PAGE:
In recognition of Earth Day, State Sen. Rob Ortt, R-C-I-North Tonawanda, announced Wednesday three environmental bills he sponsored passed in the New York State Senate. These bills were part of a package of bills the Senate passed that would create new protections for natural resources, promote energy conservation, help create green jobs, and increase tourism through enhanced recreational opportunities.
Two of the bills sponsored by Ortt (S2905 and S4279) would promote the use of geothermal energy systems as a natural and renewable energy source while also fostering the creation of green jobs. The bills establish tax credits and incentivize the purchase and installation of geothermal heat pump system equipment.
"This legislation is sensible in its approach and will be significant in its impact," Ortt said. "Introducing installation incentives and tax credits to the geothermal industry will pay dividends across Western New York. In addition to protecting our environment for future generations, we're also creating local jobs and helping reduce costs for financially strapped energy customers."
Geothermal heat pump systems harvest the sun's energy stored in the ground to heat and cool buildings and to create hot water. GHP systems eliminate oil, gas or propane bills, while also reducing electricity costs for cooling during the summer months. Essentially, this legislation would result in lower energy bills for constituents, and help reduce volatile fossil fuel prices.
Bill Nowak, executive director of NY-GEO, said, "The NY-Geothermal Energy Organization thanks Sen. Ortt for recognizing the great savings in energy, emissions and dollars that come with installing geothermal heat pumps to heat, cool and provide hot water for our homes and buildings.
"Sen. Ortt listened closely when his constituents told him of the incredible savings they experienced when switching from burning fossil fuels to geothermal heat pumps. His bills for a geothermal tax credit on residential installations (S-2905) and sales tax exemptions for geothermal (S-4279) are on the cutting edge of national policy for bringing renewable thermal solutions to the American people. We salute Sen. Ortt for leading the way to the clean energy future!"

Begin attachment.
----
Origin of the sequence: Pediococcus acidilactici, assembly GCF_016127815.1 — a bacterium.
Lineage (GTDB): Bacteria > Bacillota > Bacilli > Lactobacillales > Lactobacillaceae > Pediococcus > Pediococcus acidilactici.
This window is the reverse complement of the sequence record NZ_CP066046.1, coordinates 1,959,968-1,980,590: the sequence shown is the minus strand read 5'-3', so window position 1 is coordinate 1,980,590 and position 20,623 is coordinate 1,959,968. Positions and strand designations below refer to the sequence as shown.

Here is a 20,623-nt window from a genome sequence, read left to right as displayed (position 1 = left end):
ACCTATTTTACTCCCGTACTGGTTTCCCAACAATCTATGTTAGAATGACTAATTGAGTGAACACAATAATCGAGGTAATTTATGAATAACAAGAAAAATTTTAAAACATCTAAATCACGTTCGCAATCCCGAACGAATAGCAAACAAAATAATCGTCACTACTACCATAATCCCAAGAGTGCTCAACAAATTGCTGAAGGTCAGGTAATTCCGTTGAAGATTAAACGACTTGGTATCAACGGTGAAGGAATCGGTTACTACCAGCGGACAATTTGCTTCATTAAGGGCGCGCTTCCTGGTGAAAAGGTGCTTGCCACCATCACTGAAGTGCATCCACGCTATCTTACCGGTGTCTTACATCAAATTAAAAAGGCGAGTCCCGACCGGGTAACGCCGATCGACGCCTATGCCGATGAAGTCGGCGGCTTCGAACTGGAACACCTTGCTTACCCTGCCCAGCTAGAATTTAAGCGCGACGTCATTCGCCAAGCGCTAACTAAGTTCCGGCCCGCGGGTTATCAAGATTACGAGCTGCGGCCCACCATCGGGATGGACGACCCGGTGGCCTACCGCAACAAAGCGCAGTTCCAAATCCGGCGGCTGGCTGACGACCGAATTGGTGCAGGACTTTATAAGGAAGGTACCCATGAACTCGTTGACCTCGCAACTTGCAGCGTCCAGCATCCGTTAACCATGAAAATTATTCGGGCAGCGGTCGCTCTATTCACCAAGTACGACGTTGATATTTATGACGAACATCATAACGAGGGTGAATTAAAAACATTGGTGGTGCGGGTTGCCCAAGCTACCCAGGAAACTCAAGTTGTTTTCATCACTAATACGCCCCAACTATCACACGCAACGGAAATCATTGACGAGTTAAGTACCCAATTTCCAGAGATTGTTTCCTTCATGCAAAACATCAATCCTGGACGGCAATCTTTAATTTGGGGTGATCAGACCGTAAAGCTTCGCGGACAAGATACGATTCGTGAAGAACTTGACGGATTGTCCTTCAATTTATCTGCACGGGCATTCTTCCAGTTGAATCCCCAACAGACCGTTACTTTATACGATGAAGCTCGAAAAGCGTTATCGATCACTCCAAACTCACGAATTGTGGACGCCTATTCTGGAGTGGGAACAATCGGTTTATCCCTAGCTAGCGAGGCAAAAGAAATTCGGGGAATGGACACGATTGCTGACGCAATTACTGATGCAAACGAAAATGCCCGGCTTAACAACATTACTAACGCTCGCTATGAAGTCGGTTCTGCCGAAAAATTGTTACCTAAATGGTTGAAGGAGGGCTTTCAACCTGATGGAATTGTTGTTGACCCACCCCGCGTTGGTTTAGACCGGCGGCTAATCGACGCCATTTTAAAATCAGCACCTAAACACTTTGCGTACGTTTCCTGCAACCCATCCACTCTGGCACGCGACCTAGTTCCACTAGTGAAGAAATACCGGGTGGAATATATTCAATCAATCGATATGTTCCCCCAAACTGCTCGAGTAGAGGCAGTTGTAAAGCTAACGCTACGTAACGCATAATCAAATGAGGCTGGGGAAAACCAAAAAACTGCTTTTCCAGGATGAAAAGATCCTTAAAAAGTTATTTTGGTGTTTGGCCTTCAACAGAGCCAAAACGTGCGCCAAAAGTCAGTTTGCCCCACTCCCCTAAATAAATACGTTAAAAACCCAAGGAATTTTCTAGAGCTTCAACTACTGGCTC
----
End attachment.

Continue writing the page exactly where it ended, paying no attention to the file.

The other bill (S2953) sponsored by the senator deals with wildlife trapping. This bill authorizes regulations by the Department of Environmental Conservation, and relates to the regulation of live restraint cable devices to take wildlife.
State Sen. Marc Panepinto, meanwhile, secured a win for Erie County with the passage of his Green Home Tax Exemption (S.3644) bill.
"It is certainly fitting that, on Earth Day, my first piece of legislation passed simultaneously addresses environmental responsibility and the crushing burden that is our property tax climate," Panepinto said. "I am very proud to have gotten a bill through the State Senate, but I am even prouder of what it accomplishes. By authorizing a green home tax exemption in upwards of 35 percent, the State encourages the use of renewable energy and resources, which will have a positive impact on our environment.
"In addition to promoting greener practices, this bill will also help our region prosper by incentivizing critical growth in Erie County's recovering housing market. As I head into the final two months of session, I look forward to fighting for more meaningful legislation on behalf of Western New York."
LEED is a green building certification program that recognizes best-in-class building strategies and practices, developed by the U.S. Green Building Council. NAHB is a trade association that helps promote the policies that make housing a national priority.
All bills passed by the Senate will be sent to the Assembly.
Ortt said the Senate also demonstrated its commitment to the environment in recently enacting a state budget that contains significant funding increases and support for important environmental programs. The Environmental Protection Fund was increased by $15 million over last year to a total of $177 million to help promote conservation of open spaces, improve natural resources and enhance communities. More than $173 million in capital funding for state park improvements also were included.
The budget helped address serious environmental infrastructure needs throughout the state by providing $200 million over the next three years for grants to municipalities to repair and replace existing wastewater and drinking water systems. An additional $152.5 million in new funding will support other environmental infrastructure improvements, including flood control, cleanups, and environmental restoration projects. Also, the state Brownfield Cleanup Program was extended and amended so that more potentially contaminated sites will be cleaned up and put back to use to build the economy.